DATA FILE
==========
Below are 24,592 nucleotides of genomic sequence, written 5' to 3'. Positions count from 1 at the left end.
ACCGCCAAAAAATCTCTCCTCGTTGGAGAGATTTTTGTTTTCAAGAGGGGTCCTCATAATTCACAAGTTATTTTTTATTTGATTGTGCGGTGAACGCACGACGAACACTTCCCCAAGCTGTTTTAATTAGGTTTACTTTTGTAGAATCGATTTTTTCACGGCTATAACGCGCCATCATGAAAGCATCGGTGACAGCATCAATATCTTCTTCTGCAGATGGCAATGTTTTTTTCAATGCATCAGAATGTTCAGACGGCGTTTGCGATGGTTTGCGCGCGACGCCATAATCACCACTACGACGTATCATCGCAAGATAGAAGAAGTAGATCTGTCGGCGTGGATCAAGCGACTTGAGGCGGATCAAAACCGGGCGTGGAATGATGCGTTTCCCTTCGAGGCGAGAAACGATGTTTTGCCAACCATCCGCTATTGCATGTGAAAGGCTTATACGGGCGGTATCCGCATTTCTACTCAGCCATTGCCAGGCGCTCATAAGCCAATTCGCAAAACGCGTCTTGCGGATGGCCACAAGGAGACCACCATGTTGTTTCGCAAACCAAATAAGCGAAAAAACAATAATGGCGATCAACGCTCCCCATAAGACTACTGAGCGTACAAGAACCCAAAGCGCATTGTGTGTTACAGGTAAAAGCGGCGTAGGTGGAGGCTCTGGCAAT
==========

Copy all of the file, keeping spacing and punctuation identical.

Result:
Below are 24,592 nucleotides of genomic sequence, written 5' to 3'. Positions count from 1 at the left end.
ACCGCCAAAAAATCTCTCCTCGTTGGAGAGATTTTTGTTTTCAAGAGGGGTCCTCATAATTCACAAGTTATTTTTTATTTGATTGTGCGGTGAACGCACGACGAACACTTCCCCAAGCTGTTTTAATTAGGTTTACTTTTGTAGAATCGATTTTTTCACGGCTATAACGCGCCATCATGAAAGCATCGGTGACAGCATCAATATCTTCTTCTGCAGATGGCAATGTTTTTTTCAATGCATCAGAATGTTCAGACGGCGTTTGCGATGGTTTGCGCGCGACGCCATAATCACCACTACGACGTATCATCGCAAGATAGAAGAAGTAGATCTGTCGGCGTGGATCAAGCGACTTGAGGCGGATCAAAACCGGGCGTGGAATGATGCGTTTCCCTTCGAGGCGAGAAACGATGTTTTGCCAACCATCCGCTATTGCATGTGAAAGGCTTATACGGGCGGTATCCGCATTTCTACTCAGCCATTGCCAGGCGCTCATAAGCCAATTCGCAAAACGCGTCTTGCGGATGGCCACAAGGAGACCACCATGTTGTTTCGCAAACCAAATAAGCGAAAAAACAATAATGGCGATCAACGCTCCCCATAAGACTACTGAGCGTACAAGAACCCAAAGCGCATTGTGTGTTACAGGTAAAAGCGGCGTAGGTGGAGGCTCTGGCAAT